COLUMBIA — Ameren Missouri is a little more than halfway through replacing older gas regulators — the device that controls the pressure of natural gas entering a building — on meter sets across the state.
Newer regulators have an internal relief valve that is supposed to stop the flow of natural gas into the home when excess pressure is detected. Older regulators are supposed to vent some gas to the street but do not shut off the flow to the house when excess pressure is detected.
Mike Holman, manager of Missouri gas operations for Ameren, said the replacement program, which began six months ago, is a continuing part of Ameren's "commitment to providing reliable services to customers."
Regulators that lack internal relief were only used in certain regions of the state, so Ameren is going location to location to check and, if need be, replace regulators, Holman said. He said Ameren used to not keep records of which model regulators went into which homes.
Because it did not keep records, the company doesn't know which homes still have outdated regulators and must check neighborhood by neighborhood. Ameren is now keeping records of the installation of new regulators.
Holman said the highest concentration of replacements is happening in southeastern Missouri around Cape Girardeau, while the second highest concentration of replacements is happening in Columbia.
Holman estimates that 4,200 regulators needed to be replaced in Columbia, and 14,000 regulators in total needed to be replaced across the state. The utility has already replaced 2,900 of the older regulators in Columbia.
Holman said regulators that lack internal relief do not pose a threat and are not known to cause maintenance issues.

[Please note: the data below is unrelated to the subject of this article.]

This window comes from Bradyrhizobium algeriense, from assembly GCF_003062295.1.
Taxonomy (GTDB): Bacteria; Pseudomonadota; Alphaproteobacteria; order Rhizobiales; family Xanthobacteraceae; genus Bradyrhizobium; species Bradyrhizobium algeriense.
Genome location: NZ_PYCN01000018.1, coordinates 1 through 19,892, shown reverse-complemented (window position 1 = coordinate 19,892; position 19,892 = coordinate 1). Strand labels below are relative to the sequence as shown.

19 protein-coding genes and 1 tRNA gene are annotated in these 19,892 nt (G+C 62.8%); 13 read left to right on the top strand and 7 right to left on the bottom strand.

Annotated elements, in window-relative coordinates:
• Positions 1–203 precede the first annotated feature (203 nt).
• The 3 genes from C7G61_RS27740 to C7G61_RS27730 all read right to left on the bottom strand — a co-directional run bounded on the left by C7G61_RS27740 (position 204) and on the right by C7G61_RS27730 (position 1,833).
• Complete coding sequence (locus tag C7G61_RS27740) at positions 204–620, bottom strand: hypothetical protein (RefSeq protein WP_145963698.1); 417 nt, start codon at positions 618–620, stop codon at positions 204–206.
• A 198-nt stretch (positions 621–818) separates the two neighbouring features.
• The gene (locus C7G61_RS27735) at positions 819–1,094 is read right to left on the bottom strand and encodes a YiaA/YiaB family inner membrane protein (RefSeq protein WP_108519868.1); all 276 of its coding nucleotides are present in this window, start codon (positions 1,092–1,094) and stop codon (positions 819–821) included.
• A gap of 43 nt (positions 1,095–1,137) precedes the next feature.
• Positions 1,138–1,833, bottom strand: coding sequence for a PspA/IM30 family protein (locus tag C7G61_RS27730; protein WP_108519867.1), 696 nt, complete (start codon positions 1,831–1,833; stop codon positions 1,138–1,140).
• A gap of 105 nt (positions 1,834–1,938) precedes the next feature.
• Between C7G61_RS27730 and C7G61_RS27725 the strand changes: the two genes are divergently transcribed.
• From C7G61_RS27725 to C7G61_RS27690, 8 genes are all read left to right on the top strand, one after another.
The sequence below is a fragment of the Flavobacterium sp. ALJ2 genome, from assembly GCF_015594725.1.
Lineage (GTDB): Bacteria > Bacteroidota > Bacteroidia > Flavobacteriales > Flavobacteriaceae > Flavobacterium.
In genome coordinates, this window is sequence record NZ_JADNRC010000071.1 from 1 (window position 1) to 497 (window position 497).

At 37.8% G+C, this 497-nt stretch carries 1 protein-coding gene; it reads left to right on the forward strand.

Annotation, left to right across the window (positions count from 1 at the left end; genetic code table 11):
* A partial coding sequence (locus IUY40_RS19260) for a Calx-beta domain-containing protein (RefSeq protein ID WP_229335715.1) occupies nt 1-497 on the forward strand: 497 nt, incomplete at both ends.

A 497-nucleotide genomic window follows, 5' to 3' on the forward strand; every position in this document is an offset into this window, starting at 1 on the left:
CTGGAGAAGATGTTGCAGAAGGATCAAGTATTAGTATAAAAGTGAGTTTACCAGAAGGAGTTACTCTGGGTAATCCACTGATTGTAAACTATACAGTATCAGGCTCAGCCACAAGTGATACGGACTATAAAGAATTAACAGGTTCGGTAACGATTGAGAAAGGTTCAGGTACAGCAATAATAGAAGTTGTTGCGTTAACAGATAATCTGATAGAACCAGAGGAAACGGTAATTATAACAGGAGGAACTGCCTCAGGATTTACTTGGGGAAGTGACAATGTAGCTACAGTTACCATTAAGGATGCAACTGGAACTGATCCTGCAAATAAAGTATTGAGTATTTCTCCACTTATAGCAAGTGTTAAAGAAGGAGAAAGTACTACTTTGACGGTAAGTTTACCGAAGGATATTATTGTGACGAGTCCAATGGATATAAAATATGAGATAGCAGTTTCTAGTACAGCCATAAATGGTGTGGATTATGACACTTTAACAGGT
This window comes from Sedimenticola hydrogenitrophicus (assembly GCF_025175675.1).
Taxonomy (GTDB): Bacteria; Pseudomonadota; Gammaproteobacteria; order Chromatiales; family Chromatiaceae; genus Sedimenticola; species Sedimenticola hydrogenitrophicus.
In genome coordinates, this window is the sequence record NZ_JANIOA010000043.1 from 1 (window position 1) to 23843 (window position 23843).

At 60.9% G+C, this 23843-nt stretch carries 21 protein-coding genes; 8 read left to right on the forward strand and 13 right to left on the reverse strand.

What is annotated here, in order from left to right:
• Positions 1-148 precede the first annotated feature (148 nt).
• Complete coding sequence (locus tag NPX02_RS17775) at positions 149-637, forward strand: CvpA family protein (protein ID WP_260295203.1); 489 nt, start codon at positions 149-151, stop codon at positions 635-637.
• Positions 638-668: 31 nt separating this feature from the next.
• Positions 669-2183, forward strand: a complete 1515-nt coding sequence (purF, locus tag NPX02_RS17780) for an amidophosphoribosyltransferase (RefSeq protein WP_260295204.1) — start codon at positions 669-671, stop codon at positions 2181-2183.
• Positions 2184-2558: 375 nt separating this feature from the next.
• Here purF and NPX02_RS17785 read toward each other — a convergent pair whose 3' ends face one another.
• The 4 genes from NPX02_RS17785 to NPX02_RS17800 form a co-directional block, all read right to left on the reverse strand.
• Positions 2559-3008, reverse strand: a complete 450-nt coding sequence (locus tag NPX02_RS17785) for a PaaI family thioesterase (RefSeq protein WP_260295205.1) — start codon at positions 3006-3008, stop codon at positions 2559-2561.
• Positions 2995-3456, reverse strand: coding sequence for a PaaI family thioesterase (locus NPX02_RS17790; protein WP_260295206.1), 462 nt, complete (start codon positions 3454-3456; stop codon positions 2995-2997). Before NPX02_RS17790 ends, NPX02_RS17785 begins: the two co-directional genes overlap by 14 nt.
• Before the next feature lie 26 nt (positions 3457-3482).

Ameren recently settled a lawsuit with the adult daughters of Carl and Merna Sneed who died as a result of a natural gas explosion at their home, 308 McNab Drive, on March 14, 2008. After the settlement was approved last week in Boone County Circuit Court, one of the daughters, Patricia “Penny” Sneed, alleged that “a lack of overpressure protection in a 29-year-old gas regulator” was the cause of the explosion.
Natural gas customer Joan Pottinger, 709 Donnelly Ave., said the service regulator on the gas meter at her house was replaced on Sept. 6 by Ameren. Ameren visited her house about two months earlier to conduct a routine maintenance check. Afterward, she was told that her regulator was out-of-date and needed to be upgraded.
“They were looking at everyone's in the the neighborhood to see if they needed to be replaced,” Pottinger said.
Her house, like many other homes in her neighborhood, was built in the 1950s and had the original gas meter, Pottinger said.
“They said it was a regular update,” Pottinger said. “They said that if the regulators are not leaking now, they might leak in the future.”
Nancy Silvers, 800 Hardin St. in central Columbia, said she received a notice in the mail from Ameren about the regulator replacement at her house. She thought the notice might have been for the apartments across the street because the address had an “A” or “B” in it — Silvers couldn’t recall which. She called Ameren and was told she was probably supposed to get a new regulator anyway and that if a technician came, he would leave a door hanger notification.
Silvers found the notification when she returned home from out of town, indicating that the regulator on her gas meter had been replaced. She called Ameren, and employees came within an hour to turn her gas back on. Silvers said her house is about 60 years old.
Other customers report Ameren representatives have visited their homes and left door hangers in the neighborhood around West Boulevard and Worley Street.
Holman said Ameren informed the Missouri Public Service Commission of the plan to identify and replace the regulators.
Bob Leonberger, supervisor of engineering and safety in the energy unit of the Missouri Public Service Commission, said the commission was aware that Ameren was replacing regulators, but the commission is not requiring Ameren to do so.
The Public Service Commission's Gas Utilities and Gas Safety Standards calls for regulators to be "in good mechanical condition" and "adequate from the standpoint of capacity and reliability of operation for the service in which it is employed."
Supervising editor is Katherine Reed.